Environmental Protection

Wash. Gas Station Fined For Failing to Monitor Leaks in Underground Fuel Tanks

Central Valley Grocery gas station in Poulsbo, Wash., has agreed to pay $11,356 for failing to properly monitor three underground storage tanks (USTs) for leaks for more than a year.

Owners and operators of USTs are required to test their tanks for leaks on a monthly basis. Failure to do so puts ground water at risk and is a violation of both state and federal law.

According to Edward Kowalski, EPA’s director of the Office of Compliance and Enforcement in Seattle, leaking USTs are a major cause of groundwater contamination in the United States. Congress enacted laws requiring UST owners and operators to prevent tanks from leaking, detect leaks quickly if they do occur, and clean up leaking tanks.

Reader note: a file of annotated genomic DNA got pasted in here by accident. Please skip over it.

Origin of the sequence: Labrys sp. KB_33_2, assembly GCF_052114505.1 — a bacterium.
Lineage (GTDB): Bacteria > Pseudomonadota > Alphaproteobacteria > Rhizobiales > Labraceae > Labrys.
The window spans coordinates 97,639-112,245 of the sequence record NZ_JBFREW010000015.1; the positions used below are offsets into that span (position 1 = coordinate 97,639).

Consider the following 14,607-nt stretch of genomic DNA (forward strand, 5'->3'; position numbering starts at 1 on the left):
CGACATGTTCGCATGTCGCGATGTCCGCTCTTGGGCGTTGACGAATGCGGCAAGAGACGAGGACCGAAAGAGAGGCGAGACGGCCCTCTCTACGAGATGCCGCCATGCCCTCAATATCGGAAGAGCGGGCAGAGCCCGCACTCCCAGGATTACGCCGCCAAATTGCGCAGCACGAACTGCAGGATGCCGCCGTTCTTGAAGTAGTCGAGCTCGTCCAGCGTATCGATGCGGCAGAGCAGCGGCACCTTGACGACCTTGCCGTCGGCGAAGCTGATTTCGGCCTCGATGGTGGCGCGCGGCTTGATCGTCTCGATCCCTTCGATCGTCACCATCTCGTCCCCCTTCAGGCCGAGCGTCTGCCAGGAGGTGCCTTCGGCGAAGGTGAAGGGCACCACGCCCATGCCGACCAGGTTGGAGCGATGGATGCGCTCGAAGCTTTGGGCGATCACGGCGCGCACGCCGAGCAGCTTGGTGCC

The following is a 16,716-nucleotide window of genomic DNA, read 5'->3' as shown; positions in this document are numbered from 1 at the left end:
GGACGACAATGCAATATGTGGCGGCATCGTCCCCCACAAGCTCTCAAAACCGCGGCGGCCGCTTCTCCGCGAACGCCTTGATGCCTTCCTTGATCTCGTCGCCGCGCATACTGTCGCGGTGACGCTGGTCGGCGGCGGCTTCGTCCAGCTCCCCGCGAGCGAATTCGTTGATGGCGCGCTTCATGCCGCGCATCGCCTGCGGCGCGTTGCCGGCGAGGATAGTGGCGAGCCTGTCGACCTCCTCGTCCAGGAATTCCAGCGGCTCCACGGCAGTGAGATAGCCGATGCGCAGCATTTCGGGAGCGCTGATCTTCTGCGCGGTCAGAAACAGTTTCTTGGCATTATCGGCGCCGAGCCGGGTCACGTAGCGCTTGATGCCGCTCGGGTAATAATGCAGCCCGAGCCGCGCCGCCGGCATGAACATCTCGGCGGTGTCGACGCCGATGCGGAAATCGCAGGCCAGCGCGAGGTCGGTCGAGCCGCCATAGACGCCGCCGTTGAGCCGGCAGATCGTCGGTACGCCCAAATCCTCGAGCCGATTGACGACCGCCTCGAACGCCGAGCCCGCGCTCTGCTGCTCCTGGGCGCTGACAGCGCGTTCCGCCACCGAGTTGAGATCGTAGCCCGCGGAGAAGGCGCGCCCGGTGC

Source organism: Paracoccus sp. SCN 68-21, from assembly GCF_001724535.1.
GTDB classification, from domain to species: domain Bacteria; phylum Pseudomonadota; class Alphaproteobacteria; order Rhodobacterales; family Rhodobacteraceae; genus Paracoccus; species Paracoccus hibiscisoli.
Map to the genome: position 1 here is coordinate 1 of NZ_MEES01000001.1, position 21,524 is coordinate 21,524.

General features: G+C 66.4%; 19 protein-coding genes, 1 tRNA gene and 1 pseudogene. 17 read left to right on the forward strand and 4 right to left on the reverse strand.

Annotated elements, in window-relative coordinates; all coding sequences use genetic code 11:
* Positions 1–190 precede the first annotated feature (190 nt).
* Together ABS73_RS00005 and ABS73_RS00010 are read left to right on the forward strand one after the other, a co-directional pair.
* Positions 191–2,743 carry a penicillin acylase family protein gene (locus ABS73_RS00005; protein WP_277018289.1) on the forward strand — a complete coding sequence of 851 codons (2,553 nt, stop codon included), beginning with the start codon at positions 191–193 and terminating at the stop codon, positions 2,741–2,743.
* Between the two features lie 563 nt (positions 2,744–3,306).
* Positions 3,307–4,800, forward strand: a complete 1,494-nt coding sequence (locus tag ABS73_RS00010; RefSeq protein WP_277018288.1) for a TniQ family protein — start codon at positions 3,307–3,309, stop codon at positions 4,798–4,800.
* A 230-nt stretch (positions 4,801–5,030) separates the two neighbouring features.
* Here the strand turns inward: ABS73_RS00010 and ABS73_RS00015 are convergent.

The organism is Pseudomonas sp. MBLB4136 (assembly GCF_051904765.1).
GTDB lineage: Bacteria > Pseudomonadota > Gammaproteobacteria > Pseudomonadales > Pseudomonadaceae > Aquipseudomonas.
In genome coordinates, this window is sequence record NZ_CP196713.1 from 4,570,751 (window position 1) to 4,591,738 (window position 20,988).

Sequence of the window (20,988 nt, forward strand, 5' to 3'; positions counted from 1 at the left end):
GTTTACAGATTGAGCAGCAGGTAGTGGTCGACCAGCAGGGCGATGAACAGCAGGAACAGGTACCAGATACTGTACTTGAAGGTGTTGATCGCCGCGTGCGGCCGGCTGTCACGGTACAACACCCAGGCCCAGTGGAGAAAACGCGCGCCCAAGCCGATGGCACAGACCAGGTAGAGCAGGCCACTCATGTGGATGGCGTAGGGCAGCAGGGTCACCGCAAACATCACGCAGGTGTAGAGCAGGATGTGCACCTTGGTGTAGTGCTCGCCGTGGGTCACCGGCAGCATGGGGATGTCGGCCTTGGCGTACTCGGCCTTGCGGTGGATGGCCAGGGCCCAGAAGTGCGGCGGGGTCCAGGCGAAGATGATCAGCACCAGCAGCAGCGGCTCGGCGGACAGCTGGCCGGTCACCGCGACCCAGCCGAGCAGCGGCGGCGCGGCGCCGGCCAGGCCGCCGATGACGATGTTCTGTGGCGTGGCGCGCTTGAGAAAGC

“Leaking tanks have the potential to endanger drinking water sources, so tank leak prevention and detection are crucial,” Kowalski said. “Conducting regular checks is a small investment that can prevent costly, complex soil and groundwater cleanups."

EPA inspected the Central Valley Grocery station in December 2008 and found that the release detection equipment was not operating and that the owners failed to use other methods to properly check the integrity of the tanks. According to owner/operators Julius Templeton and T & A LLC, their attempts to correct the problem in 2009 were unsuccessful.

EPA alleges that Central Valley Grocery remained in violation from at least December 2007 through June 2010. The owners installed new equipment in November 2010, and the three tanks are now in compliance.

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